Spider Planet

Misnomers aren’t uncommon when it comes to click-bait.  I’ve fallen victim more than a few times.  But such misdirection is probably as old as humanity, and is perhaps part of consciousness itself.  (Some birds are known to practice deception, as are some other primates.)  Earth Vs. the Spider is drive-in-bait as a title.  In the 1958 horror-sci fi movie (also titled The Spider), the danger isn’t really to the earth but to one small town.  There is, however, a giant spider and somehow it’s not as scary as the real thing can be, writ small.  Occasionally, such as when a spider comes out into the open in the house, I ponder why this is such a deep-seated human fear.  I know spiders are beneficial to the ecosystem and that they pose very little danger, at least in places where I’ve lived.  So why are they so scary?

Scientists, including those of the mind, have proposed looking to our primate cousins for an answer.  They too are afraid of spiders, and it’s posited that since primates climb trees to escape danger and that spiders also climb, the phobia is hardwired.  For me it’s only certain body-plans that are scary.  I don’t mind the cute little jumping spiders that get in around the windows.  They don’t seem out to hurt anybody.  It’s the kind with long, grasping legs that bother me.  As a child I used to try to identify spiders with a picture book identification guide, but soon the guide started to scare me and I had to put it down.  I wasn’t cut out to be an arachnidologist, I guess.  The movie could’ve used one, however.  They kept calling the spider an insect.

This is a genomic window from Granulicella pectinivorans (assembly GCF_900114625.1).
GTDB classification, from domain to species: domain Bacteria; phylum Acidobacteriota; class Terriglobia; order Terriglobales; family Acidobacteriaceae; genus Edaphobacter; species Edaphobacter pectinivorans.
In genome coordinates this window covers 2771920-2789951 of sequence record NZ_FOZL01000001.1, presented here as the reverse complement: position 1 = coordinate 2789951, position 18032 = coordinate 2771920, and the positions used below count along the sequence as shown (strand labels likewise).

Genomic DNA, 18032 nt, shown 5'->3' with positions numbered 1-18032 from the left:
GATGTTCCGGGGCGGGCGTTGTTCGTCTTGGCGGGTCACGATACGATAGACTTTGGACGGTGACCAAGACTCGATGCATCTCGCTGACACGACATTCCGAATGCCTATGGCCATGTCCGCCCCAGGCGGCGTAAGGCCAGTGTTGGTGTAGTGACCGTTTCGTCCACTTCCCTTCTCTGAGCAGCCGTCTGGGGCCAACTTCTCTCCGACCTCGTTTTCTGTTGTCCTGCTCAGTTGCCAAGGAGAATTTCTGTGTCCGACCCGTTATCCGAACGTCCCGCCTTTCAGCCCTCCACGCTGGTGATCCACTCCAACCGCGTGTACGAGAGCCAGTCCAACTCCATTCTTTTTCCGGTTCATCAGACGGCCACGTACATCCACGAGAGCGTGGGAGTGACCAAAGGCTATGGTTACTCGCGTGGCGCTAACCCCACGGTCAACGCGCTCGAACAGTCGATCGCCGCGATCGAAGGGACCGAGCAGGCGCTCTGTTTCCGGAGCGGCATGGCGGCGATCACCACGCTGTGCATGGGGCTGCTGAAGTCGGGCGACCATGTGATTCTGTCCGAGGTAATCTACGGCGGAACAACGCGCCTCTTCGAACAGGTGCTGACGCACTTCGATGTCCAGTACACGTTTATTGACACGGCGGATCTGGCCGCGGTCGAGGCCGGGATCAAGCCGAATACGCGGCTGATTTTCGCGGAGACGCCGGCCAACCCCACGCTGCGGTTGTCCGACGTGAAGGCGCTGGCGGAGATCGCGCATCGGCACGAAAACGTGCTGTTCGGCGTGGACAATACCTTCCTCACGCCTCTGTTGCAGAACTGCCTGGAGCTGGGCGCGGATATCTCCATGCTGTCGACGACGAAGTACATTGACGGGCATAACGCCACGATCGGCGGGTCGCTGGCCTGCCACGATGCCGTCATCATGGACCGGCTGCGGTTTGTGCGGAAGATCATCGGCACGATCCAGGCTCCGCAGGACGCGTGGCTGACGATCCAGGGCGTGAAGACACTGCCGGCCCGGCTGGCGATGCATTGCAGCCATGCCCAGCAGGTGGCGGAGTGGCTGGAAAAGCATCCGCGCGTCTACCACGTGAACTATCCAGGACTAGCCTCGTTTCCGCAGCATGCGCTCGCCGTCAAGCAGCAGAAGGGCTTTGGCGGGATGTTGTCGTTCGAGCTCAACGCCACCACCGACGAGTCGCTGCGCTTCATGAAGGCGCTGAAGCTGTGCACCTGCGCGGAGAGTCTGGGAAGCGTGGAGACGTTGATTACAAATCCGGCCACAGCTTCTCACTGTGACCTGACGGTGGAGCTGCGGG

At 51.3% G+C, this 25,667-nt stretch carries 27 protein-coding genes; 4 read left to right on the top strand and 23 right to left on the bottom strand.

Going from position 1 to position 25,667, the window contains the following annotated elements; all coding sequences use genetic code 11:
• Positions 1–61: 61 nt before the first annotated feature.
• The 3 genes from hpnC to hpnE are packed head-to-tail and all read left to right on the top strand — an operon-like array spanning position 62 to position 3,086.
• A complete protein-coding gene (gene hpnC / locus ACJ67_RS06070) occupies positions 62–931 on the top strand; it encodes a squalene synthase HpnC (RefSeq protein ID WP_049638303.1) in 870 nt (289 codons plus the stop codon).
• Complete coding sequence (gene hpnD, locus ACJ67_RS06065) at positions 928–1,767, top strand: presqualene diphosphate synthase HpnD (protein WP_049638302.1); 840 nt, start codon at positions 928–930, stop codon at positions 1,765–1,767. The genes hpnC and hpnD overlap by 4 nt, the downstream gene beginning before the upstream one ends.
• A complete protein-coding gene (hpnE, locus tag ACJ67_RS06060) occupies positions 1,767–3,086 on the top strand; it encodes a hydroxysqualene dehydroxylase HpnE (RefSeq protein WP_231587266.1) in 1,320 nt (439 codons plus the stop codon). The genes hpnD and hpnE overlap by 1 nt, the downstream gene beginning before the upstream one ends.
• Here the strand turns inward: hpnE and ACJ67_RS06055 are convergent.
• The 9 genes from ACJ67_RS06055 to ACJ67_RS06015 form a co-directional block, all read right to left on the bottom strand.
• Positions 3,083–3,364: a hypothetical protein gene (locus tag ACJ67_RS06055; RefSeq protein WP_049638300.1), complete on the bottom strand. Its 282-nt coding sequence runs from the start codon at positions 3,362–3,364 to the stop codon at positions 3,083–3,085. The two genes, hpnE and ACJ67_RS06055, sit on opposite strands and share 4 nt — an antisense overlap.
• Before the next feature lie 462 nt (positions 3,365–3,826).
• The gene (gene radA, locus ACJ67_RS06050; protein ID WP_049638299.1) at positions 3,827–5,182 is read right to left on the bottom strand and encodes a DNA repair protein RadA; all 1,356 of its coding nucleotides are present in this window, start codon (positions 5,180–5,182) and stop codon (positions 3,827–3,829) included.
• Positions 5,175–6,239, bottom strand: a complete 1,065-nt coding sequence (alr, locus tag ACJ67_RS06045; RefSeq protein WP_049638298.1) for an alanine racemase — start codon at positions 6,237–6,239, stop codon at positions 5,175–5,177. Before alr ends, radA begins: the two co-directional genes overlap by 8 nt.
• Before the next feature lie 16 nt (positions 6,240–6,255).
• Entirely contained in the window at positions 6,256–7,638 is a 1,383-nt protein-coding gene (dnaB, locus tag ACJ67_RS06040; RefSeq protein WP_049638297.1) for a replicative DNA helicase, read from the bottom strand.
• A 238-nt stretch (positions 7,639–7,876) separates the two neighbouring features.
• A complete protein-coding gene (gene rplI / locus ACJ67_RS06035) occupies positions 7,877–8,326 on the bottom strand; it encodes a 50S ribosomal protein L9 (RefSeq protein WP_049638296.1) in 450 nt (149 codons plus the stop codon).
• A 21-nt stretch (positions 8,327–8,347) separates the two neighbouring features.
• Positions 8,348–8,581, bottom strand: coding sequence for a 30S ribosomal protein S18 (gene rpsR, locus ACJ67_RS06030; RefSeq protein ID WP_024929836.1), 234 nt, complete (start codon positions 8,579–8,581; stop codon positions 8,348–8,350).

The unblinking advocacy of DDT was the scariest part of the film.  Got a problem?  Spray chemicals all over it!  It gives me the same fear as when I see all those pallets of RoundUp every time I go to Lowes.  That stuff is deadly to the environment, and I’m kind of attached to the environment.  Spring arrived around here late this year, but it was spider season by the time I watched Earth Vs. the Spider as part of my minor quest to see the “so bad they’re good” movies.  They’re also part of the history of horror.  Apart from Psycho in 1960, horror was kind of on vacation for the fifties and into the late sixties.  Of course, movies kept being made.  It’s just that they couldn’t be taken seriously.  And even though drive-ins seem to be extinct, I still fall for drive-in bait from time to time. Even when watching alone.

Cat Nipped

Holy Horror began with movies from 1960 on.  You see, I had watched the 1982 remake of Cat People without ever watching the original from 1942.  The remake has Paul Gallier, the brother of Irena, as a religious leader.  He doesn’t cite the Bible, so the movie fell outside the limits I set for that particular book.  I recently watched the 40-year older original version and was surprised to find not only the religion intact, but also the Bible as part of the story.  Both versions integrate religion and horror and some of the scenes are very close between the two.  The original centers around Irena Dubrovna, a Serbian immigrant.  In addition to originating the The Lewton Bus technique, the film also introduced a religious origin for the horror.  When Irena meets Oliver Reed, she explains to him that in Serbia, in her home village, some witches were driven out into the woods of the surrounding mountains by the Christians.  There they formulated a curse leading to becoming cat people when aroused.

Irena, fearing sexual arousal, spends time apart from Oliver after they marry, mainly watching the black leopard at the zoo.  One of the custodians warns her it’s an evil animal, a monster as described in the book of Revelation, which he quotes.  Of course, this leopard is an ordinary big cat, and the woman to whom he quotes Scripture is a cat woman.  Irena knows inside that she’s one of the cat people, but nobody will believe her.  The film also makes use of a quote from John Donne regarding sin.  Indeed, the film makes it clear, even after Irena dies, that she had never lied.  While she’s stalking Oliver and Alice in their office one night, Oliver pulls down a T-square, the shadow of which forms a cross on the wall, and he abjures her, in the name of God, to leave them alone.  Religion, the clash of religions, makes the monster.